Changes in land use can boost populations of mosquitoes that carry the dengue and Zika viruses, says George Roderick. Photos from Left: iStock; Mel Roderick
Researchers found that a 2013 Zika outbreak infected two-thirds of the people in French Polynesia, including Moorea. And it’s from this region that Zika traveled to Brazil and the rest of the Americas, most likely via infected people. Such are the consequences of globalization, says Roderick.
Recent hints of a startling cause-and-effect relationship between at least five very different species on Moorea, from mosquitoes to humans, drive home the potential of the IDEA strategy to uncover utterly unsuspected connections. Scientists have noted that coral reefs in French Polynesia bounce back from the impact of cyclones or bleaching events, while those in the Caribbean and some other regions are more vulnerable after these assaults, often decimated by hardy strands of algae that smother the coral polyps.
A key factor in the ecological resilience of Moorea’s coral reefs seems to be the fact that coastal development and fishing pressure have not yet undermined the island’s herbivorous fish populations. For example, flashy blue and green parrot fish feed voraciously on algae. UC Santa Barbara marine biologists Sally Holbrook and Russell Schmitt, both members of the IDEA consortium, have found that shallow, near-shore lagoons appear to protect parrot fish larvae. This assures a thriving adult population of the algae-eaters, allowing corals to regain their foothold even after severe weather.
Because IDEA scientists investigate so many different levels of interactions, Holbrook and Schmitt learned that the alarming 2013 spike in Zika infections on Moorea may have coincided with a coral die-off in some—but not all—island lagoons. Other investigators noted that the areas of concern were favored fishing sites.
Avatar researchers began making the connections: They suspect that when mosquito-borne viruses sickened family members, the illness prompted people to fish more to pay for mosquito repellents and medical services. This in turn may have reduced the parrot fish populations in these fishing lagoons. As a result, algae growth spiked and corals died.
So buzzing mosquitoes might threaten coral below the surface of the ocean. Who knew? Along the way, people suffer, lagoons are overfished, and algae snuffs out the island’s biological and economic engines.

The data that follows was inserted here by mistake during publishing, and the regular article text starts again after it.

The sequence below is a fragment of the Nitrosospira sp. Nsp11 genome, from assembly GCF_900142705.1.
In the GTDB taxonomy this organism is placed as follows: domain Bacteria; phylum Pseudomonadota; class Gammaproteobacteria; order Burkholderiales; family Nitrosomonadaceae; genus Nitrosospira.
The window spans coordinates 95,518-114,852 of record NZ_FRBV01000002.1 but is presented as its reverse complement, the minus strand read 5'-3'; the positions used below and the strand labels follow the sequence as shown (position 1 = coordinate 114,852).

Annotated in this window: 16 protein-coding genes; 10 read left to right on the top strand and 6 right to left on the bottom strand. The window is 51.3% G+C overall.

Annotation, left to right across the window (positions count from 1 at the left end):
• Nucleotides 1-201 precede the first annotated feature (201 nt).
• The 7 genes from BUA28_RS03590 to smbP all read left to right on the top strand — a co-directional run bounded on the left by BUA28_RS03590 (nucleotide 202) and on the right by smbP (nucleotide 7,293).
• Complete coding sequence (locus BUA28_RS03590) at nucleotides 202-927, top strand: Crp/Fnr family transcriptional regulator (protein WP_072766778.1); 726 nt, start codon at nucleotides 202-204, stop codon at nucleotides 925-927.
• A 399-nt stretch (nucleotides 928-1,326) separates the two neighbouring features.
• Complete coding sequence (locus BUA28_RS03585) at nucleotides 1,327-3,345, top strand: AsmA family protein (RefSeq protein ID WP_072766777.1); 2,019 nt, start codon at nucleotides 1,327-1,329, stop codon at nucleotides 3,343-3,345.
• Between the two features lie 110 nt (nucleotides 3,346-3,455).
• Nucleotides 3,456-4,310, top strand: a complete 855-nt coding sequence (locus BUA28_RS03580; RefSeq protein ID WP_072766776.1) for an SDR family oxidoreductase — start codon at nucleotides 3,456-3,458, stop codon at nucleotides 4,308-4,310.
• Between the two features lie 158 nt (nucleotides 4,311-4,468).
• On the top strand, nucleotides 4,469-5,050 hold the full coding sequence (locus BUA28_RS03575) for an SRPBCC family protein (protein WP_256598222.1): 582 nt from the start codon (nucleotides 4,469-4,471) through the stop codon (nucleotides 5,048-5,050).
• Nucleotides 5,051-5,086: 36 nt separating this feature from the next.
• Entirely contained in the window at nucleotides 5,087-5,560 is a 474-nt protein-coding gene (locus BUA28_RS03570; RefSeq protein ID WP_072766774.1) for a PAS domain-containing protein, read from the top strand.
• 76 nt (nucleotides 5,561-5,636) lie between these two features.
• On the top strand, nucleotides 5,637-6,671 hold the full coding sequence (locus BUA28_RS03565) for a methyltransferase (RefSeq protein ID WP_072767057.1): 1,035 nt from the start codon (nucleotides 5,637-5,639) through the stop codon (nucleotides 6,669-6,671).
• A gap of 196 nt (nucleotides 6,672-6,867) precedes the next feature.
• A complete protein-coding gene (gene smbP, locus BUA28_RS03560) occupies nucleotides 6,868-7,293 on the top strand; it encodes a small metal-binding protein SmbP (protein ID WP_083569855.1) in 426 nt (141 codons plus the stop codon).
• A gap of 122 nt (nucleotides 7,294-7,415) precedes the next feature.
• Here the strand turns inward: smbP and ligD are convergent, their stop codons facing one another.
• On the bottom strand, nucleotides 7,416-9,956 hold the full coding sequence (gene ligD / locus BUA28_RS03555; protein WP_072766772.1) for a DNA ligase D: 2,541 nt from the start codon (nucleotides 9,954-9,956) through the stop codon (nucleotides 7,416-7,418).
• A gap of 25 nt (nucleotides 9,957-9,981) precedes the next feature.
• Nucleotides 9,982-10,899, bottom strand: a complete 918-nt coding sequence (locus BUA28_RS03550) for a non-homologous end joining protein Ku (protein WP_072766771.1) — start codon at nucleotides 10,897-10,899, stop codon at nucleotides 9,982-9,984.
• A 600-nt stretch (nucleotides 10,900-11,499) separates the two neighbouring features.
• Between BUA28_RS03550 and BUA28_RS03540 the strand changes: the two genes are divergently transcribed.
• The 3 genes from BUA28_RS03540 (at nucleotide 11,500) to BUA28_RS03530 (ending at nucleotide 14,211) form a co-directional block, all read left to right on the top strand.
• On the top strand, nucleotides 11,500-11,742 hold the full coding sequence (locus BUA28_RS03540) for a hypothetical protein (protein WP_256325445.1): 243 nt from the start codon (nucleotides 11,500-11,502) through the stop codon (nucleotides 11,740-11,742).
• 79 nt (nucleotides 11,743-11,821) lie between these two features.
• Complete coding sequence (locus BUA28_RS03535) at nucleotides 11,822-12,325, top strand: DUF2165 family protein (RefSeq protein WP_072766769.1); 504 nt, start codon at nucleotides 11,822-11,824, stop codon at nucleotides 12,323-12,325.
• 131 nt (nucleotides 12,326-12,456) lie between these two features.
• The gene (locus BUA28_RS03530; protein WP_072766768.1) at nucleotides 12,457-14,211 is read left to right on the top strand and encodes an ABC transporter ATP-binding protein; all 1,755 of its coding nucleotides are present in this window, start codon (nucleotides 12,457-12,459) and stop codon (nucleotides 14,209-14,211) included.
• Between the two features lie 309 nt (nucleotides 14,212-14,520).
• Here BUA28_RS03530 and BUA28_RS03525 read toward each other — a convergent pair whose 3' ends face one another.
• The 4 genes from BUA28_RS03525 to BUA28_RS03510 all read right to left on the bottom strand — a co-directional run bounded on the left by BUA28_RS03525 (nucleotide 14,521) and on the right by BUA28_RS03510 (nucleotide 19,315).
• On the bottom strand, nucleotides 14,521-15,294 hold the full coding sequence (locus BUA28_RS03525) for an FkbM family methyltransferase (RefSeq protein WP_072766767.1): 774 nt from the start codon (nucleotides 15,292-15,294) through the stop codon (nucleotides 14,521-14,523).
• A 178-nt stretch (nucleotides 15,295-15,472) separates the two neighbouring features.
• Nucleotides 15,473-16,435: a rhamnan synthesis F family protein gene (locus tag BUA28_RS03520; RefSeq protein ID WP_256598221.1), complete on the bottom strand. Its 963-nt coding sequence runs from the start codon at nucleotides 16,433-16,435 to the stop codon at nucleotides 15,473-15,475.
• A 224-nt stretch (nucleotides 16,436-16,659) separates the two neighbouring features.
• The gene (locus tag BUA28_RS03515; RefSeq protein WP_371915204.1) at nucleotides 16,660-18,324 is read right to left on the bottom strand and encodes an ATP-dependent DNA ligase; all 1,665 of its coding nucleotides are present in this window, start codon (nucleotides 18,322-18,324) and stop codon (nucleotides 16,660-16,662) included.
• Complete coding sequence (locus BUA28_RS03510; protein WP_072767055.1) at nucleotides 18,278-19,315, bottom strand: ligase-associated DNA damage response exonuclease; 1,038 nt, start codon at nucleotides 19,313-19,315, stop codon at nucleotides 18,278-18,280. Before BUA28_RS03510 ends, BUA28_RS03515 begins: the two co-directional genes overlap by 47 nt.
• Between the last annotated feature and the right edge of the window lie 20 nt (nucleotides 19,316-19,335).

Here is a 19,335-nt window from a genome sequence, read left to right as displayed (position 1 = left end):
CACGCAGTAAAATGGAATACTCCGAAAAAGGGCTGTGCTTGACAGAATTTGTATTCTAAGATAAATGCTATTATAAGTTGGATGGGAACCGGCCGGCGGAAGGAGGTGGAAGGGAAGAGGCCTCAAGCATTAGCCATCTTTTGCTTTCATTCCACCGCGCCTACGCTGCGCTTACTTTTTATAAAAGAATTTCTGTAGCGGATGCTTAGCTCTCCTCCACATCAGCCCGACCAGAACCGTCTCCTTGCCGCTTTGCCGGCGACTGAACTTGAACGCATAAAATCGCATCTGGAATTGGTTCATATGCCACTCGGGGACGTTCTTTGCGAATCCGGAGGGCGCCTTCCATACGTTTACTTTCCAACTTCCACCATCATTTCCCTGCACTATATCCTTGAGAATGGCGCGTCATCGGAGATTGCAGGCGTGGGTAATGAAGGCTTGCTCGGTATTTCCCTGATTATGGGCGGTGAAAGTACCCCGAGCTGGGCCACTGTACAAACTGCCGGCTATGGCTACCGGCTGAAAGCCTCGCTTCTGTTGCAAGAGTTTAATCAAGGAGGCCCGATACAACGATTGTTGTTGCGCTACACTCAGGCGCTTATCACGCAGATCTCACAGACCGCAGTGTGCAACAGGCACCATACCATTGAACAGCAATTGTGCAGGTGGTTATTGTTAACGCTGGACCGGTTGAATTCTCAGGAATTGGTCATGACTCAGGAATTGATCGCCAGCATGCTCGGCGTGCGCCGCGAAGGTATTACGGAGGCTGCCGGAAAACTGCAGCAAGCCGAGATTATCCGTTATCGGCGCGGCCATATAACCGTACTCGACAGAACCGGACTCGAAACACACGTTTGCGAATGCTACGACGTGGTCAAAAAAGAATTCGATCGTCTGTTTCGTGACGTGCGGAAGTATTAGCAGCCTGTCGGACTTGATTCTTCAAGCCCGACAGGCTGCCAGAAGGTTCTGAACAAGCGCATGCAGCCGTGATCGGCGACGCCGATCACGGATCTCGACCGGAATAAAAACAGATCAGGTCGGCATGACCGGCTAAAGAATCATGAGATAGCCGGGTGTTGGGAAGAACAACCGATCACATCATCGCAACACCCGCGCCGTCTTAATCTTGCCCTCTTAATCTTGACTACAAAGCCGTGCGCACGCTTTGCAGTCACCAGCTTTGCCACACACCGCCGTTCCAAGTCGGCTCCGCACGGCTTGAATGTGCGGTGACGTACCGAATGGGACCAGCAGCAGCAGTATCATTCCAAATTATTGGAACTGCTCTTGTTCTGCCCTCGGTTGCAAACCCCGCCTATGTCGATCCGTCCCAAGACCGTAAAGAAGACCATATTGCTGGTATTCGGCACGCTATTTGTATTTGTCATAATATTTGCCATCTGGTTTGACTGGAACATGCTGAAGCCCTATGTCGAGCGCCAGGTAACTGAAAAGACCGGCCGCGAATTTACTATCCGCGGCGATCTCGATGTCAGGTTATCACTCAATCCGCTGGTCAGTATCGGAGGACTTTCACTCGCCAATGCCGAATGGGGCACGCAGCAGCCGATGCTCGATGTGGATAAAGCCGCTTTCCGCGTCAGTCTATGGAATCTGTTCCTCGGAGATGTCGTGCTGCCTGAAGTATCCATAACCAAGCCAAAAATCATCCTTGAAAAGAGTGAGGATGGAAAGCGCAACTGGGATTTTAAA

For now, this chain of events remains a working hypothesis, but it shows how integrating interdisciplinary data across an entire system can lead to new discoveries. The implications extend from health and economics to ecology and ecosystem stability.
“We have everything to gain by recognizing the drivers of ecosystem dynamics both at the local level and across the planet,” Roderick says. “Many of the players influence each other in ways we haven’t even considered.
“We recognize the overall threats of increased greenhouse gases and globalization, but we need more data at every level to refine our models and predict change and resilience more precisely. That will inform our ability to develop effective responses. This is not a challenge we can ignore.”
Measuring the cycles of climate change
Photo: Roy Kaltschmidt/Lawrence Berkeley National Lab
Clearly, to reach their goals, IDEA’s scientists need input of all kinds, and they’re committed to sharing data and insights with researchers working at different scales. Not surprisingly, climate science is truly a big-data enterprise. It takes intense analysis and increasing collaboration to incorporate the mother lode of data into complex, sophisticated models.
Another research effort, AmeriFlux Management Project, gathers massive amounts of environmental data of the kind that could greatly inform the IDEA model. AmeriFlux aims to refine understanding of how land ecosystems function and how climates and ecosystems interact. The 20-year-old network, managed by the Lawrence Berkeley National Laboratory (Berkeley Lab), integrates data from field stations that monitor carbon dioxide, water, methane, and energy flux in nearly every type of terrestrial habitat—from tundra and savanna to boreal woodlands and tropical forests. It offers data about what controls photosynthesis and plant growth, soil carbon cycling, and the transpiration of water through plants from soil to the atmosphere. Experts in biology, atmospheric science, and biogeochemistry study this interplay at more than 100 mainland research stations from the Arctic to South America.